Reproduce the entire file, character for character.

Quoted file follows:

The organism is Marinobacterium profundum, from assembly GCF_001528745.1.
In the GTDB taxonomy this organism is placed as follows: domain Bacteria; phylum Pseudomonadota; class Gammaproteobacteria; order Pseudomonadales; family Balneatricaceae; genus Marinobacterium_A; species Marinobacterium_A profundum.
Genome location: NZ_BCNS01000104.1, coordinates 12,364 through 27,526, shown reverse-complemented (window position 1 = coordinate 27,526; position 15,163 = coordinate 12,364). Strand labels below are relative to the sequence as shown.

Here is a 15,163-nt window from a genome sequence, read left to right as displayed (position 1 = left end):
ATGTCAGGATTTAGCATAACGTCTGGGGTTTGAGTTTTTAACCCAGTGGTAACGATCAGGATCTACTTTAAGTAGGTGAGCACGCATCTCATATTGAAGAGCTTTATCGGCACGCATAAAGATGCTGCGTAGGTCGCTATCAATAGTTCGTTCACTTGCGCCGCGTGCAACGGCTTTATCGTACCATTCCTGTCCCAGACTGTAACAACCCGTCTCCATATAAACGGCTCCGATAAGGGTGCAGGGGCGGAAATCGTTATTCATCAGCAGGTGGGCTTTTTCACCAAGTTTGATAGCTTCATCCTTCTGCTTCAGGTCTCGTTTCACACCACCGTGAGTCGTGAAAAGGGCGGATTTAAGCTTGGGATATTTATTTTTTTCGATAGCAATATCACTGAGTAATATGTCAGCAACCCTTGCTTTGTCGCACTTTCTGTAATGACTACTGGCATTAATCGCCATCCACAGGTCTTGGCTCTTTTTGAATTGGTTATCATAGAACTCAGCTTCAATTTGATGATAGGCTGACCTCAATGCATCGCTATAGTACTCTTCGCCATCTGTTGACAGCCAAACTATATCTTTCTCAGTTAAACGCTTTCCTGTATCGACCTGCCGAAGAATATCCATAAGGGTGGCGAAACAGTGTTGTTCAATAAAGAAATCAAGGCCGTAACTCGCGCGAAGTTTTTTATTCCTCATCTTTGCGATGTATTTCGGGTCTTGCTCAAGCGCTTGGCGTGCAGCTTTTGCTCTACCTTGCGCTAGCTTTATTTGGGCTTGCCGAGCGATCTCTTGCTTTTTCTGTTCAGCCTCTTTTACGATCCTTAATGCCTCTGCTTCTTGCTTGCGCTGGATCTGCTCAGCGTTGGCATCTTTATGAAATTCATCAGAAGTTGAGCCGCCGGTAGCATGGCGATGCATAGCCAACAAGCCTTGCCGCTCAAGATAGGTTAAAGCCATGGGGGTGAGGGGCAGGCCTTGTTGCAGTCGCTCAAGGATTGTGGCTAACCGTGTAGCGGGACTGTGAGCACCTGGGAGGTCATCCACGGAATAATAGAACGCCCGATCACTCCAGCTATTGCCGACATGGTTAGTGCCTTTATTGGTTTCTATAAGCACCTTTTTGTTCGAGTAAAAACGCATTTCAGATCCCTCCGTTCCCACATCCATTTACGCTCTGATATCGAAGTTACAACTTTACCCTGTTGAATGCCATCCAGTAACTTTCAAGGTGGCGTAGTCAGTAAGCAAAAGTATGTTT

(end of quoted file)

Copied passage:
The organism is Marinobacterium profundum, from assembly GCF_001528745.1.
In the GTDB taxonomy this organism is placed as follows: domain Bacteria; phylum Pseudomonadota; class Gammaproteobacteria; order Pseudomonadales; family Balneatricaceae; genus Marinobacterium_A; species Marinobacterium_A profundum.
Genome location: NZ_BCNS01000104.1, coordinates 12,364 through 27,526, shown reverse-complemented (window position 1 = coordinate 27,526; position 15,163 = coordinate 12,364). Strand labels below are relative to the sequence as shown.

Here is a 15,163-nt window from a genome sequence, read left to right as displayed (position 1 = left end):
ATGTCAGGATTTAGCATAACGTCTGGGGTTTGAGTTTTTAACCCAGTGGTAACGATCAGGATCTACTTTAAGTAGGTGAGCACGCATCTCATATTGAAGAGCTTTATCGGCACGCATAAAGATGCTGCGTAGGTCGCTATCAATAGTTCGTTCACTTGCGCCGCGTGCAACGGCTTTATCGTACCATTCCTGTCCCAGACTGTAACAACCCGTCTCCATATAAACGGCTCCGATAAGGGTGCAGGGGCGGAAATCGTTATTCATCAGCAGGTGGGCTTTTTCACCAAGTTTGATAGCTTCATCCTTCTGCTTCAGGTCTCGTTTCACACCACCGTGAGTCGTGAAAAGGGCGGATTTAAGCTTGGGATATTTATTTTTTTCGATAGCAATATCACTGAGTAATATGTCAGCAACCCTTGCTTTGTCGCACTTTCTGTAATGACTACTGGCATTAATCGCCATCCACAGGTCTTGGCTCTTTTTGAATTGGTTATCATAGAACTCAGCTTCAATTTGATGATAGGCTGACCTCAATGCATCGCTATAGTACTCTTCGCCATCTGTTGACAGCCAAACTATATCTTTCTCAGTTAAACGCTTTCCTGTATCGACCTGCCGAAGAATATCCATAAGGGTGGCGAAACAGTGTTGTTCAATAAAGAAATCAAGGCCGTAACTCGCGCGAAGTTTTTTATTCCTCATCTTTGCGATGTATTTCGGGTCTTGCTCAAGCGCTTGGCGTGCAGCTTTTGCTCTACCTTGCGCTAGCTTTATTTGGGCTTGCCGAGCGATCTCTTGCTTTTTCTGTTCAGCCTCTTTTACGATCCTTAATGCCTCTGCTTCTTGCTTGCGCTGGATCTGCTCAGCGTTGGCATCTTTATGAAATTCATCAGAAGTTGAGCCGCCGGTAGCATGGCGATGCATAGCCAACAAGCCTTGCCGCTCAAGATAGGTTAAAGCCATGGGGGTGAGGGGCAGGCCTTGTTGCAGTCGCTCAAGGATTGTGGCTAACCGTGTAGCGGGACTGTGAGCACCTGGGAGGTCATCCACGGAATAATAGAACGCCCGATCACTCCAGCTATTGCCGACATGGTTAGTGCCTTTATTGGTTTCTATAAGCACCTTTTTGTTCGAGTAAAAACGCATTTCAGATCCCTCCGTTCCCACATCCATTTACGCTCTGATATCGAAGTTACAACTTTACCCTGTTGAATGCCATCCAGTAACTTTCAAGGTGGCGTAGTCAGTAAGCAAAAGTATGTTT